Since Virtual Contact Center solutions are cloud-based, there is no large upfront capital investment, and they can be employed to augment and adjust existing customer service operations to more flexibly address changing business requirements.

In her “Mid-Year 2011 Contact Center Trends Watch List,” Elizabeth Herrell, vice president and principal analyst for Constellation Research, said: “There is a big opportunity for companies who need to support departmental customer initiatives but lack budgets for acquiring the technology infrastructure. Alternatives include evaluating outsourcers or considering cloud-based services. Cloud services can inexpensively offer bundled solutions to quickly launch customer-support operations.”

Paul Jarman, inContact CEO, said: “Bringing inContact’s award-winning cloud platform and deep experience with highly satisfied customers to Verizon’s world-class suite of Contact Center solutions will help to accelerate cloud-based customer contact solution adoption. Together with Verizon’s global reach and world-class sales and service teams, we will be able to shape and meet the growing demand for these compelling and cost-effective customer-facing capabilities.”

Verizon Business delivers integrated IT and communications solutions via its high-IQ global IP and mobility networks to enable businesses to securely access information, share content and communicate. Verizon is rapidly transforming to a cloud-based “everything-as-a-service” delivery model that will put the power of enterprise-class solutions within the reach of every business. Find out more at www.verizonbusiness.com.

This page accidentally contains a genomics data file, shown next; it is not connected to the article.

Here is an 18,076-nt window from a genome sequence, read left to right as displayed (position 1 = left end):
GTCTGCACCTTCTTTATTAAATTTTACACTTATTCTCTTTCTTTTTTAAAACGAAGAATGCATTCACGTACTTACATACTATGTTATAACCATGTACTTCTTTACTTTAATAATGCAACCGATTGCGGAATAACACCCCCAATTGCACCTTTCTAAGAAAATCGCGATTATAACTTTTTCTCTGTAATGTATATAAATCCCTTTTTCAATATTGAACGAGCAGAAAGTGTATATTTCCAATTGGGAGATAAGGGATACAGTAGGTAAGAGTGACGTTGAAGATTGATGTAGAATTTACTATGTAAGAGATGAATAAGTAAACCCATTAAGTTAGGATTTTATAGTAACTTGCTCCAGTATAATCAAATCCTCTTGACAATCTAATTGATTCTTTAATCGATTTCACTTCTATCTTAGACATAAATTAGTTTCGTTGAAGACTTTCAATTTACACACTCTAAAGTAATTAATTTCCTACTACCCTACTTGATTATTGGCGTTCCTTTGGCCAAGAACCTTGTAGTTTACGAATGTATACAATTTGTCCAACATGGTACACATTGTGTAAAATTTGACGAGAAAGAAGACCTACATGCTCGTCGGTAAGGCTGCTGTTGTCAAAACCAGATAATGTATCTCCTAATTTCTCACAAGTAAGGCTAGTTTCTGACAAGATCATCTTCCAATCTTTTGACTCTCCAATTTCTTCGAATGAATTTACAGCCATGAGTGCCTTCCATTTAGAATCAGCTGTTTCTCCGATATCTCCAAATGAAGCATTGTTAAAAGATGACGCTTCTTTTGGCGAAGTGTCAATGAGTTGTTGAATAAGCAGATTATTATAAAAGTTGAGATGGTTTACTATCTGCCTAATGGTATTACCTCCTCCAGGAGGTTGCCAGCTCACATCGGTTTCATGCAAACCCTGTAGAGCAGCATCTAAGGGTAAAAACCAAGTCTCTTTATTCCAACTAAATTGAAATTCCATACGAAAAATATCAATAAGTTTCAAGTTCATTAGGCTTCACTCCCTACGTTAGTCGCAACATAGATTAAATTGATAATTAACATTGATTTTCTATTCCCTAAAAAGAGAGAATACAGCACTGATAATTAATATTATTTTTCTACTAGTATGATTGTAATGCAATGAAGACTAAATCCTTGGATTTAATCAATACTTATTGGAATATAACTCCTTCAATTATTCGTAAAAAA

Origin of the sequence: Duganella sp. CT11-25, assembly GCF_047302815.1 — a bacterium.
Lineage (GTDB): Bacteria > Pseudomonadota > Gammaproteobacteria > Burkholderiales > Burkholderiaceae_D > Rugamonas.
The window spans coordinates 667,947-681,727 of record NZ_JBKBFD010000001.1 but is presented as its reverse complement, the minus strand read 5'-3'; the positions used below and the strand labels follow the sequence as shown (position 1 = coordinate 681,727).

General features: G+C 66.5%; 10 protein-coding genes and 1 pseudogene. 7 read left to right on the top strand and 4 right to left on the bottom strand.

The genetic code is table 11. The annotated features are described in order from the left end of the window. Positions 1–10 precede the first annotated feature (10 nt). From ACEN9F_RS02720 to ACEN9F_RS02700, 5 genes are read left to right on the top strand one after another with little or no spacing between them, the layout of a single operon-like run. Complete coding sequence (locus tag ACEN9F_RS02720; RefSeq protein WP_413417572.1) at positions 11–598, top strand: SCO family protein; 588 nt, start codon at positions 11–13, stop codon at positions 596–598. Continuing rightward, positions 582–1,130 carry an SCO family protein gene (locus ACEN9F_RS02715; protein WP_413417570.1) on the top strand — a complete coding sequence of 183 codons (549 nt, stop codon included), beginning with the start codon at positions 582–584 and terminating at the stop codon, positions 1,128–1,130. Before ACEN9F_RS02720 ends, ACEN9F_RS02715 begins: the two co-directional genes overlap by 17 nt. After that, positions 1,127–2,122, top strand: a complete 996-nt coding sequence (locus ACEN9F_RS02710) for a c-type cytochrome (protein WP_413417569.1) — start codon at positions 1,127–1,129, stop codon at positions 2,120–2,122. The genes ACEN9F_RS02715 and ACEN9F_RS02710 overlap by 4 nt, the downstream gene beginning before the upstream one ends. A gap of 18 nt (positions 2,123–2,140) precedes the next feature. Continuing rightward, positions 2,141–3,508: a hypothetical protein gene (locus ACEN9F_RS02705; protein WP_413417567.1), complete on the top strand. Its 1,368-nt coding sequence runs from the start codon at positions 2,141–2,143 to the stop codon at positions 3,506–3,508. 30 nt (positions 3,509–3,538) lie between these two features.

About inContact

inContact (NASDAQ: SAAS) helps contact centers around the globe create profitable customer experiences through its powerful portfolio of cloud-based contact center software solutions. The company’s services and solutions enable contact centers to operate more efficiently, optimize the cost and quality of every customer interaction, create new pathways to profit and ensure ongoing customer-centric business improvement and growth. To learn more, visit www.inContact.com.

About Verizon

Verizon Communications Inc. (NYSE, Nasdaq: VZ), headquartered in New York, is a global leader in delivering broadband and other wireless and wireline communications services to consumer, business, government and wholesale customers. Verizon Wireless operates America’s most reliable wireless network, with more than 107 million total connections nationwide. Verizon also provides converged communications, information and entertainment services over America’s most advanced fiber-optic network, and delivers integrated business solutions to customers in more than 150 countries, including all of the Fortune 500. A Dow 30 company with $106.6 billion in 2010 revenues, Verizon employs a diverse workforce of more than 195,000. For more information, visit www.verizon.com.

####VERIZON’S ONLINE NEWS CENTER: Verizon news releases, executive speeches and biographies, media contacts, high-quality video and images, and other information are available at Verizon’s News Center on the World Wide Web at www.verizon.com/news. To receive news releases by e-mail, visit the News Center and register for customized automatic delivery of Verizon news releases.